How do strong leaders use language to their advantage? Knowing the three different types of language is a good start.
Language is the most powerful tool to effectively mobilise others – the ultimate purpose of leadership. Through language we can inform, influence, persuade, coerce, deceive, negotiate, manipulate, gossip, hurt, or comfort others.. Yet, for many people, language remains elusive.
Essentially, there are three types of language that are designed to achieve different outcomes:
- language of action
- language of possibility
As the term indicates, this language describes something that has happened or is happening. Stories fall into this category by definition as they describe something that’s happened. Stories can inspire, move and motivate others, but they don’t generate action in themselves.
Descriptive language can be either objective or subjective. Objective language includes unbiased statements that can be verified by other parties as facts shared and agreed upon by most people. For example, “our company employs 500 people”.
Subjective language includes interpretations, opinions, assessments or judgements, and complaints. These are not necessarily shared by others, and when treated as truths can be problematic. Subjective language has very little power to move others to action and is largely overused. How often do you express opinions, make assessments or judgements?
Language of action
Say you ask someone seated next to you at a meeting to pass you the jug of water on the table. Most likely, an action will take place and you will be able to have a drink. You have made a ‘request’. Here’s another example. Offer a $50 note to someone: “Would you like this?” The note will vanish from your hand. You have made an offer.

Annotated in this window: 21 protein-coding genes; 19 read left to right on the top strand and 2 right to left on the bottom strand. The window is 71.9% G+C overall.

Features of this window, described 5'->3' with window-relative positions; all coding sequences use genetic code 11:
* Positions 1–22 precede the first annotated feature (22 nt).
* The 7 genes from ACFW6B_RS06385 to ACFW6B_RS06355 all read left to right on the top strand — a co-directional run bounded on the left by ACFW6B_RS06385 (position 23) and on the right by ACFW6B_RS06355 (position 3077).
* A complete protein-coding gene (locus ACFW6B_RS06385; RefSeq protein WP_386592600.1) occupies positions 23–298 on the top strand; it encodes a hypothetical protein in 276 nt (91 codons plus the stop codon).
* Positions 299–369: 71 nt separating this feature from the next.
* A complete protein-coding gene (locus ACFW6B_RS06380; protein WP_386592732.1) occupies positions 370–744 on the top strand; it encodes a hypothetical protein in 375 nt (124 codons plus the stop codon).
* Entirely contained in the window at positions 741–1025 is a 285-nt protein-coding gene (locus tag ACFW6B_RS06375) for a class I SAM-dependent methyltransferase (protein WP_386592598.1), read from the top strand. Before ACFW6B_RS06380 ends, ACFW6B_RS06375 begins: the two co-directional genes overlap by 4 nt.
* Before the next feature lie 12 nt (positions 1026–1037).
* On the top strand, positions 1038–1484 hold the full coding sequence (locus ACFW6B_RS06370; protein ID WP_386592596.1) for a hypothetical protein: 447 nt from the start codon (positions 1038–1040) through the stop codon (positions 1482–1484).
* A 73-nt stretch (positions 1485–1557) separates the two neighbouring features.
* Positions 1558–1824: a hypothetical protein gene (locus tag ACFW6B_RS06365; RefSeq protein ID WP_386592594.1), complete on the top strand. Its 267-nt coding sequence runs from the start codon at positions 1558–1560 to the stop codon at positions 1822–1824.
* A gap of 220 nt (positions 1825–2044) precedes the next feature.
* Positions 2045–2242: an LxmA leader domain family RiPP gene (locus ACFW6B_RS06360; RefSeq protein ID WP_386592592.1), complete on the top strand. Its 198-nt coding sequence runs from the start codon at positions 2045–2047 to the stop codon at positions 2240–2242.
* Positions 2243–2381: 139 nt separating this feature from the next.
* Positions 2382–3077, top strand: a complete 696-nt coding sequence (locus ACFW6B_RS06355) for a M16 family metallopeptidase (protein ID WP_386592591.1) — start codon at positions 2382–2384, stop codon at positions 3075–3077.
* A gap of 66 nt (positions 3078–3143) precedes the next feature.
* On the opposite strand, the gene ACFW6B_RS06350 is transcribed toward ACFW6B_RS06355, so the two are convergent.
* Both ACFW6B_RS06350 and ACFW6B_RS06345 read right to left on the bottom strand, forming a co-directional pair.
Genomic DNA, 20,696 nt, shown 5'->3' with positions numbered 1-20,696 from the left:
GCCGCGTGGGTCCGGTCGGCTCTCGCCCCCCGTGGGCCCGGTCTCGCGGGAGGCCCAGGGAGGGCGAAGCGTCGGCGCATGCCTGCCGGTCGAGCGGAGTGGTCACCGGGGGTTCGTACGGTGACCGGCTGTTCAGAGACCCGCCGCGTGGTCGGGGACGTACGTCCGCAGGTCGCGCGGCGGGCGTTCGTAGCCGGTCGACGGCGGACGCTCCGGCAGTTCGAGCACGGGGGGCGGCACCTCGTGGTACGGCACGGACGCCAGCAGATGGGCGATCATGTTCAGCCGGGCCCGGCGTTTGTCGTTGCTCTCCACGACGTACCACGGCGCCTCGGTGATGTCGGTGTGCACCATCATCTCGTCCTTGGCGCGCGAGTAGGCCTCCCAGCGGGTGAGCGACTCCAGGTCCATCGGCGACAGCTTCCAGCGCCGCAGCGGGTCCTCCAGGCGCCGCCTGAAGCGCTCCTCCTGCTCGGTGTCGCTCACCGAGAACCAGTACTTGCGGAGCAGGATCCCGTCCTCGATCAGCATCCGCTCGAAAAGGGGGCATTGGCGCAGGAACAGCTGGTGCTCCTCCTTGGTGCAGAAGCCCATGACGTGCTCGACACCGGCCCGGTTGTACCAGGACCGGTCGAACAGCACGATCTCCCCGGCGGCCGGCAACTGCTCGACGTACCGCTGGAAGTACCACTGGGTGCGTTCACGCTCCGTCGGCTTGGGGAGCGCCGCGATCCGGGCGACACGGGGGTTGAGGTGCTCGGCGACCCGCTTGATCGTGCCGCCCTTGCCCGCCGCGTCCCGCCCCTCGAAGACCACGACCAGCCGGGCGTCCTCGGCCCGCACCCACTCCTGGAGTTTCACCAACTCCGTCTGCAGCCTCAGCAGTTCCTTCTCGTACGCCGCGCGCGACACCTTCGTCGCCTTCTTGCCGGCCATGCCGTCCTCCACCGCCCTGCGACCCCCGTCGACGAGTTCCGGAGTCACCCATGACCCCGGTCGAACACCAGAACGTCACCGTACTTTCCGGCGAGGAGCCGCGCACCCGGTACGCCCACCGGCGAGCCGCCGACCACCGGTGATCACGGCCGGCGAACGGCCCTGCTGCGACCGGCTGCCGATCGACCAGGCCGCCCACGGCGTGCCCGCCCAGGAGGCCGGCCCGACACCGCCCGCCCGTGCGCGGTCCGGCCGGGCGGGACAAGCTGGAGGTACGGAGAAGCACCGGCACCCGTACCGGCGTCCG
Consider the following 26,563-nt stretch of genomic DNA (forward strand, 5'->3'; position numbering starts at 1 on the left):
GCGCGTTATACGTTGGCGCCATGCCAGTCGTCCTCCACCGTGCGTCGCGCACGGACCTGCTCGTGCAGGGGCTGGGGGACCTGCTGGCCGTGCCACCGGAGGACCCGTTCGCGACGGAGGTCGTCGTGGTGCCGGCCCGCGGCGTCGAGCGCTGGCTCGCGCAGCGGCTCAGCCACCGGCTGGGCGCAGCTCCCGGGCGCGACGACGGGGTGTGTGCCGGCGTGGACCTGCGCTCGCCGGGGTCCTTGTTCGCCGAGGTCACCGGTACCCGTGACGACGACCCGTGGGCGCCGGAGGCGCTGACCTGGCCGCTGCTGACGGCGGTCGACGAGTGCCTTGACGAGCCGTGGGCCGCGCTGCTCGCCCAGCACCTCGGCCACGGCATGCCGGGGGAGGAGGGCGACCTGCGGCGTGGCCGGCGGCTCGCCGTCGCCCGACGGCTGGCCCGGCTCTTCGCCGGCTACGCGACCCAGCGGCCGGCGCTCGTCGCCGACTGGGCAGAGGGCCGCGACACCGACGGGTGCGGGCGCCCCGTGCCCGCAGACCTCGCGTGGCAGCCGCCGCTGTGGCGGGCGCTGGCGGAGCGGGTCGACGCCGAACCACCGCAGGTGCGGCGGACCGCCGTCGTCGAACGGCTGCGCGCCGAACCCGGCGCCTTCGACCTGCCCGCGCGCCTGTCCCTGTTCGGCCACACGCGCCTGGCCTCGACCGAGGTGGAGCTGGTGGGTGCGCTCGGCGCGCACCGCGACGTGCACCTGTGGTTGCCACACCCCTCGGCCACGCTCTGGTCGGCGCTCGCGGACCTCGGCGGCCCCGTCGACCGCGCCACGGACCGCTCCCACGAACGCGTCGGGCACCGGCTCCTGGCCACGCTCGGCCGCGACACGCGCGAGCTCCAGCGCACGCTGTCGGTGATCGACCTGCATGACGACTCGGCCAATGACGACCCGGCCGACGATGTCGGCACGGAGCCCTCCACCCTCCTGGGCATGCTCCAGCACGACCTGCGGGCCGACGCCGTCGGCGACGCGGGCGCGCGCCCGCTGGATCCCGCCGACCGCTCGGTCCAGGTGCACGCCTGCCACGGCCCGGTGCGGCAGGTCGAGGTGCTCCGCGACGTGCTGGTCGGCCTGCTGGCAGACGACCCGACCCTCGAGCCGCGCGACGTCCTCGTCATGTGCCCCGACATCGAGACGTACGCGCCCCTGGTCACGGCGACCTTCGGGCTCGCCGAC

Orders or commands also generate action. They are used within hierarchical relationships by someone with authority and power to instruct, direct or mandate a subordinate to take specific action(s). For example, “Email me the report now”. Promises are commitments to future action that create expectations in others. The members of high-performing teams and organisations consistently fulfil their promises to each other. When you keep your promises, you become a person of your word. Doing so consistently builds trust, and a reputation of being credible and reliable. Leaders coordinate effective action by making requests, offers, commands and promises – the language of action (also called ‘performatives’).
Language of possibility
This is the true language of leadership. It’s future-based and creates what’s possible. Possibilities provide hope and inspiration by anticipating and creating new opportunities (eg. goals, desires or dreams). Martin Luther King’s “I Have a Dream” and Winston Churchill’s “We shall never surrender” speeches are good examples. They both painted a reality that shaped a future of freedom. Through the language of possibility, leaders ‘implant’ a new future in their followers’ minds. As history tells us, the rest takes care of itself.
Declarations are extremely powerful. They create a new reality in front of us. Some can be good news, such as “You’re hired”. Others like “You’re fired”, are less so.
Taking a stand
“Taking a stand” means publicly declaring a choice to make something happen by behaving according to your principles and values. This evokes a desire to achieve a certain ideal, as Churchill, King and other great leaders did. A good stand needs to be personalised, based on something you know well, care about deeply, and is for the common good. It will then resonate with the people you lead.
Sebastian Salicru is a leadership development expert and author.